A 15-year effort to develop the Chinese market is now paying dividends, with beef sales to the Asian powerhouse driving a sharp increase in cattle slaughter
It takes time, but sustained and focused marketing is worth the effort, according to a senior official with Australia’s beef-marketing agency.
“We were in China 15 years ago, just trying to get the brand Australia established — it’s only been in the last 12 months that we’ve really started to see the benefit of that,” Tim McRae of Meat and Livestock Australia said at the recent Canfax Cattle Market Forum.
In fact, exports of chilled cuts, briskets, and high-value cuts have soared from $150 million to $600 million over the past six months, said McRae, manager of market information and analysis for the producer-owned organization, which devotes most of its market development dollars to Asia and Southeast Asia.
“We have an additional 600,000 to 700,000 head of cattle slaughtered this year, and most of that product has been consumed in China,” said McRae. “Our exports have gone from about 16,000 tonnes in 2010 to 160,000 tonnes now.”
Australia exports about a million head of live cattle and water buffalo annually into Indonesia and Southeast Asia, but countries such as Japan and China are primarily after high-value cuts.
But his organization has been very selective in its marketing efforts, McRae said.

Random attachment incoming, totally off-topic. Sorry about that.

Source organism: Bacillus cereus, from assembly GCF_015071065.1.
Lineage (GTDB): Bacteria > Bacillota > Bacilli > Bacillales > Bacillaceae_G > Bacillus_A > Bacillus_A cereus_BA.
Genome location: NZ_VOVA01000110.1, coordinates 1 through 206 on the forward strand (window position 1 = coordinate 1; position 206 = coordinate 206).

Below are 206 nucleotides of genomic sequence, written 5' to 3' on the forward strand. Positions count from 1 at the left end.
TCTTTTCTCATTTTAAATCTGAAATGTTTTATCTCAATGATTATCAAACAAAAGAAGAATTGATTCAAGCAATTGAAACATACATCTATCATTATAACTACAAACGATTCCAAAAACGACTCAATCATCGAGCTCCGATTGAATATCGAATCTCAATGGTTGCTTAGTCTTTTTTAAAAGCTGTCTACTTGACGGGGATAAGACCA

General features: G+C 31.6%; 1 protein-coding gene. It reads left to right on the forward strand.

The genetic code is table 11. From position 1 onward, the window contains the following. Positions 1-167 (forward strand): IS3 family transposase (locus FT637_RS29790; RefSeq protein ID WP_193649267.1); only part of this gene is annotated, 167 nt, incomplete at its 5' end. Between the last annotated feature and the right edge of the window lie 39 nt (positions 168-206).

Rather than promoting Australian beef in China’s largest cities, it has focused on second-tier cities.
“We just don’t have the product that would be ready to go if all of a sudden they gave the go-ahead and said, ‘Send us all of what you’ve got.’”
And rather than targeting consumers directly, it targets chefs through food demonstrations and competitions.
“It’s about penetrating the Chinese cuisine,” said McRae. “We’re not trying to teach them how to eat it differently. We’re trying to adapt our product to fit their cuisine.”
His organization also closely tracks changes in buying patterns.
“We’re selling products to what the consumer and what the buyers in these markets want,” he said. “We will tailor our product to that market.”
In the past, Australia promoted its pasture-finished beef in markets such as the EU and the U.S., but that’s changed.
“We’ve built a lot of our exports on that model of grass-fed beef, but we’re also more and more becoming a cut-oriented business,” said McRae. “We don’t do beef anymore. We do cuts of beef.”
Another key has been an overhaul of its grading program. The country now uses the Meat Standards Australia grading program, which allows consumers to purchase beef based on the specific quality and cooking purpose of the product.
“The design of this is to remove the guesswork for Australian consumers on purchasing a piece of meat,” said McRae. “Now they know they can go out and buy a piece of beef, and it will meet their expectations. There’s nothing worse than getting a piece of meat and eating it, and it didn’t live up to expectations.”
More than 30,000 Australian producers are now accredited to produce beef for the program.
“To meet the requirements is actually not that hard for Australian producers in a good season,” said McRae. “Pretty standard production practices will get you accredited and in the system.”
The program, launched almost a decade ago, has only gained traction in the last two or three years, when two of Australia’s major retailers — Woolworths and Coles — adopted it. Woolworths, Australia’s largest retailer, now accounts for 32 per cent of all beef sales with a Meat Standards Australia sticker on it.
It’s been such a hit at home, the beef sector is now looking at using the same system for exports, he said.
“We really are doing anything we can do to make sure our export markets not only stay open to Australian product, but are more likely to buy it.”